Hosting a discussion on biopharmaceutical industry leadership at the Biotechnology Industry Organization’s annual convention in Boston in June, Fareed Zakaria grilled a panel of industry and government leaders from the U.S., Turkey, India, and South Africa. Zakaria, who has covered international affairs for Newsweek, Time, CNN, and other news organizations, zeroed in on one panelist in particular: Kiran Mazumdar-Shaw, founder and managing director of Biocon, India’s largest biopharmaceutical company.
Mazumdar-Shaw, a business pioneer and philanthropist who has been called the richest self-made woman in India, is the kind of global rock star that Zakaria thrives on interviewing. And she did not disappoint in Boston. Her observation that the process for bringing pharmaceuticals to market is unsustainable became the focal point of the discussion. The point was made all the more interesting with Mazumdar-Shaw’s contention that the cycle of innovation, development, and commercialization in pharmaceuticals may be reinvented in Asia.
Mazumdar-Shaw is forcefully outspoken, which one would expect of a person who breaks the gender barrier in India. She is also a pragmatist. When faced with the insurmountable resistance she encountered trying to become a female brewmaster at her father’s brewery in the 1970s, Mazumdar-Shaw decided instead to put her biotech-heavy degree from Australia’s Melbourne University to work in an industry in which a male-dominated culture was less well established: pharmaceuticals.
But a business pioneer in the drug industry cannot avoid the kind of regulatory barriers that Mazumdar-Shaw views as roadblocks to innovation and to health care in the developing world. This time she is committed to trying to change an established system.
In an interview with C&EN after the panel, Mazumdar-Shaw turned the discussion promptly to regulators’ hang-ups over new technology—a phenomenon that extends well beyond the pharmaceutical enterprise. “Why is it that the tennis federation is so reluctant to adopt the Hawk-Eye?” she asked, referring to a computer that tracks a ball’s trajectory in a tennis match. “It is a simple, technological intervention that basically removes all human error from judgment.”
The situation on the tennis court exemplifies reluctance by any regulatory entity to cede authority to new technology, regardless of its usefulness, Mazumdar-Shaw said. In the drug industry, new technology promises to cut the decade-long odyssey of drug discovery, development, and human clinical trials.
“There is so much in vitro, in vivo, and in silico technology available today to look at safety and look at efficacy,” she said. The use of these technologies allows for smaller, more targeted trials that “shrink timelines and cost of development.”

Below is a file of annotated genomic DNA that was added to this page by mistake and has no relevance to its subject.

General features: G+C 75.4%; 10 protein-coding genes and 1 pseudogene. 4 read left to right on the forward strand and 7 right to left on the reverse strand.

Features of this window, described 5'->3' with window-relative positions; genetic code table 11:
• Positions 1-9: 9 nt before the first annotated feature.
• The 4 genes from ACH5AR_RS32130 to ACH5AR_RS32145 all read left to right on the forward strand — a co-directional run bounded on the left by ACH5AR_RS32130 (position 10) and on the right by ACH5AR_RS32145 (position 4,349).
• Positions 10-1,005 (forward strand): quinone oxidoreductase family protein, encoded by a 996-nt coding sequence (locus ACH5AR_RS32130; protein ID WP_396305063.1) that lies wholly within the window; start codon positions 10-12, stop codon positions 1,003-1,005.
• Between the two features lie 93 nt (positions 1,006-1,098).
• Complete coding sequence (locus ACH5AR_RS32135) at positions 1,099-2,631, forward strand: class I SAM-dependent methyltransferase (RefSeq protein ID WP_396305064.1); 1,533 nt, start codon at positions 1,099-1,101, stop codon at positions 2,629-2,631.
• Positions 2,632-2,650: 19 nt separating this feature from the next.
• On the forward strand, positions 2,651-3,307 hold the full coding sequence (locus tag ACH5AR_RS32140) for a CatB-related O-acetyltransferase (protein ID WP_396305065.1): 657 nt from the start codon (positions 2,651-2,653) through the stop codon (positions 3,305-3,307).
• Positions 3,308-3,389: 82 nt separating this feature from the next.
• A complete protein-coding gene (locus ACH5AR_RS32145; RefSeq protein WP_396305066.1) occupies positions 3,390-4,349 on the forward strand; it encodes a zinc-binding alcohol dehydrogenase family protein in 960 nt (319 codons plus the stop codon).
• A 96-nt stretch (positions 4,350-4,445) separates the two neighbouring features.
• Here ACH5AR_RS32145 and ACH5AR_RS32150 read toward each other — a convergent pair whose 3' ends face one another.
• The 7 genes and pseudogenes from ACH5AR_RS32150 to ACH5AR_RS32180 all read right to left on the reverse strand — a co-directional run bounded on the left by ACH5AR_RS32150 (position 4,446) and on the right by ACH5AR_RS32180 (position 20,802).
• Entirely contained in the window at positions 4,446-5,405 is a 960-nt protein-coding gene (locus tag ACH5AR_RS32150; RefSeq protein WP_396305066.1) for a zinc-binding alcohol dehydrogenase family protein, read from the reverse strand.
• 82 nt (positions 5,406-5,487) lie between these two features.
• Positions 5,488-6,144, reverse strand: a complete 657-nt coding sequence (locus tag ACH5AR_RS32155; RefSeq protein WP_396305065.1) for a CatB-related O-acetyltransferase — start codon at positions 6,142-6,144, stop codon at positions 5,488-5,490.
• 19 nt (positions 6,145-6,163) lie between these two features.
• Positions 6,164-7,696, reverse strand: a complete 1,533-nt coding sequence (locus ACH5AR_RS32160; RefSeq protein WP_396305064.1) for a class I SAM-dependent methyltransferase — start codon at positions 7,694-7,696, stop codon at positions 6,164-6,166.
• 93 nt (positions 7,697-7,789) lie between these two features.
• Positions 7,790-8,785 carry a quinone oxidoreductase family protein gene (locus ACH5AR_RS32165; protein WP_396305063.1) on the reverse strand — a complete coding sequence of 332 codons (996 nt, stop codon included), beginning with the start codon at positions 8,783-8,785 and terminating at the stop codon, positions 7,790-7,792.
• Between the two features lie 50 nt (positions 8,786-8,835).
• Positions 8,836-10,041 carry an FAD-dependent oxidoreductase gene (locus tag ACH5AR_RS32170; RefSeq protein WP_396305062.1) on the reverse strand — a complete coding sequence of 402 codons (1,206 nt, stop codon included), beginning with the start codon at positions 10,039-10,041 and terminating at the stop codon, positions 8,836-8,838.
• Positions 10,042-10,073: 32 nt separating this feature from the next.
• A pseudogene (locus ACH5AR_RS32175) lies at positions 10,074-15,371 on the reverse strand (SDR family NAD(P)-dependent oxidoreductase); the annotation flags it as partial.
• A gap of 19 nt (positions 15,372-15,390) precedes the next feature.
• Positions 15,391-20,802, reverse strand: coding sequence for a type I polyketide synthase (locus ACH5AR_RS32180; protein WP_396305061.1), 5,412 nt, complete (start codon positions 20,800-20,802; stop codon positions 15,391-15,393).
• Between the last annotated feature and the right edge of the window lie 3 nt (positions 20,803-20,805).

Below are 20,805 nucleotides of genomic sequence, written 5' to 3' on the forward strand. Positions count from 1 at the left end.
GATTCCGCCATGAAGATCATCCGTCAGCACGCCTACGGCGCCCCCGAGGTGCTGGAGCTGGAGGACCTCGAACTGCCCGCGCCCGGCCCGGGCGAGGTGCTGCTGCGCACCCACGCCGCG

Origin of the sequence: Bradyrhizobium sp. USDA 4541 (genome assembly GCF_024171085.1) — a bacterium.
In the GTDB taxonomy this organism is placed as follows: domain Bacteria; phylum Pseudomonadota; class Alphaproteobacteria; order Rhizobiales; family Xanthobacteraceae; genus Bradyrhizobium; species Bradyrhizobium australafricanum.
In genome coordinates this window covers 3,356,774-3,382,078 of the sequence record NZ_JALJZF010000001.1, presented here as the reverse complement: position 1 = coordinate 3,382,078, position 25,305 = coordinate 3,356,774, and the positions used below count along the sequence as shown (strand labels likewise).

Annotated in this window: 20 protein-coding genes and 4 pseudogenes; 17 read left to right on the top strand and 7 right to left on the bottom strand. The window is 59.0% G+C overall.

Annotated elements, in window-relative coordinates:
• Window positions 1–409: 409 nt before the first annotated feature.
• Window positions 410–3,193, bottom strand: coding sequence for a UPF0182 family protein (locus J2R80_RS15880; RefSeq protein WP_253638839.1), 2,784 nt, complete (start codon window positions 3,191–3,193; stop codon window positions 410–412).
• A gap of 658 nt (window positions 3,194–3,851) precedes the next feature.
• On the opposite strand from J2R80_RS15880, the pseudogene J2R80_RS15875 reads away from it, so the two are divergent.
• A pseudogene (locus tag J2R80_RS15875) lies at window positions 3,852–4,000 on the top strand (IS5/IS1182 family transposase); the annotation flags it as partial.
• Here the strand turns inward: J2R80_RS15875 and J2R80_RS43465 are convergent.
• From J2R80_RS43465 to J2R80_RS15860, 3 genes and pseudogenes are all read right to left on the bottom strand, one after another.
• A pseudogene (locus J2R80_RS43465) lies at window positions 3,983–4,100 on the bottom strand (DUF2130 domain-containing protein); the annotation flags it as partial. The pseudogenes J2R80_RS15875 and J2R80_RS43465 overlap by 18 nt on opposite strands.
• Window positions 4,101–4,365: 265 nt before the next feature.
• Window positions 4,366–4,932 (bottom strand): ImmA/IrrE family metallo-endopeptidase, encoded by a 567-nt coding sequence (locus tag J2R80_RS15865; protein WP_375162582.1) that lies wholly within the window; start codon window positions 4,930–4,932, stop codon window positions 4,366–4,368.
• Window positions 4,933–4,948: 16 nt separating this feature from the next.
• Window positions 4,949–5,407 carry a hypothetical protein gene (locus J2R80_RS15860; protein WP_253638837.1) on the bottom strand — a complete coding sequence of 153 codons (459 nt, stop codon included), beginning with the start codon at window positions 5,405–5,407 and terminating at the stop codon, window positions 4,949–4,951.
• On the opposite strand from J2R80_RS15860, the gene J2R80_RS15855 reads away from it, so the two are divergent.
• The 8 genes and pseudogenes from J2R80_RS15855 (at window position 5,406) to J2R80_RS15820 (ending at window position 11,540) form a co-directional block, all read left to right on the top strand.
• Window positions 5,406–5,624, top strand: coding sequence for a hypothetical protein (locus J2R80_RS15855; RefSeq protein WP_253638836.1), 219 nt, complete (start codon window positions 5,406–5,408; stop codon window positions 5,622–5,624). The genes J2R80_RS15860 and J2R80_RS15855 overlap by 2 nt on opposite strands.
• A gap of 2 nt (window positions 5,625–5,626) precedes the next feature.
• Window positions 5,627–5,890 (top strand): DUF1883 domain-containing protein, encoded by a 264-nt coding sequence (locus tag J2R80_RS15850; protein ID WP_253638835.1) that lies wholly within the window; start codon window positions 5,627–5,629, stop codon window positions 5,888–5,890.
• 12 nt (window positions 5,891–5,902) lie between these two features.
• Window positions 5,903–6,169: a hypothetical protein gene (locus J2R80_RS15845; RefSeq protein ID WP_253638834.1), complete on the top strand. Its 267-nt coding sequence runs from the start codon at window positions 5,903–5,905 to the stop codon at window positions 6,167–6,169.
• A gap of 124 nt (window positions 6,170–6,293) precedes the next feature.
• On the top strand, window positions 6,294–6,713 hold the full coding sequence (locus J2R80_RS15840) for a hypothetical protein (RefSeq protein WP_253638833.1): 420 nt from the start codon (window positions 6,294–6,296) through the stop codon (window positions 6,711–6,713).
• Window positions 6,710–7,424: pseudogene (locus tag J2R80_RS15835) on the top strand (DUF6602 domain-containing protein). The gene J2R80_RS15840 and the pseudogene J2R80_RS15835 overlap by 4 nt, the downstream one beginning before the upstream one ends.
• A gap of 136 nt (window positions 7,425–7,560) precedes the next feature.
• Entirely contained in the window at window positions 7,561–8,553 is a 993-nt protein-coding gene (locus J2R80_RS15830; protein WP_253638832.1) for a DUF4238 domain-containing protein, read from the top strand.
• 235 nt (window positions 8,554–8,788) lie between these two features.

Instead, Mazumdar-Shaw said, the authorities are pushing in the opposite direction. Faced with both an onslaught of new science and the need for drugs that address unmet medical needs, Western regulators have raised the bar on proving a drug candidate’s safety and efficacy. Regulators are also hoping to stem the tide of so-called me-too drugs intended to compete with existing therapies in well-served markets.
Mazumdar-Shaw dismisses the argument that drugs create a public safety imperative mandating stricter oversight than many other regulated products. “So you think passenger safety is any less important than patient safety?” she asked. Yet aircraft makers don’t face a 12-year, all-or-nothing proposition when designing, developing, and commercializing an airplane. Nor, she added, does Boeing have to prove that it is making something fundamentally different than what Airbus already has on the market.
“So what if there are me-too drugs?” she asked. “Doesn’t that create a good choice for patients? By the way, there is no such thing as a me-too drug.” Mazumdar-Shaw argued that the industry’s path forward will be characterized by companion diagnostics and an increase in personalized medicine—both trends that depend on the availability of a broad selection of therapies.
India’s drug industry has started working with regulators to improve drug commercialization and access, Mazumdar-Shaw noted. For example, the Association of Biotechnology Led Enterprises, a trade association in the country, worked with Indian authorities to arrive at a guideline for biosimilars, and several Indian states have also installed an online system for managing drug supply chains.
“The next steps are to create electronic health records that will help to measure health outcomes, and disease-burden mapping to better forecast inventory and budget planning. Once all this is done, it will be among the most advanced models globally in terms of affordable health care,” Mazumdar-Shaw said.
But can Asia also lead the way on cutting developmental costs and timelines? Perhaps, Mazumdar-Shaw said, once international regulatory authorities establish mutual recognition of regulatory approvals. But what is more certain is that new technology will inevitably make its way into the system.
“If you ignore what technology has to offer,” she said, “somebody sooner or later is going to adopt that technology, whether patient advocacy groups or some smart company in some geographic area you never thought was possible.”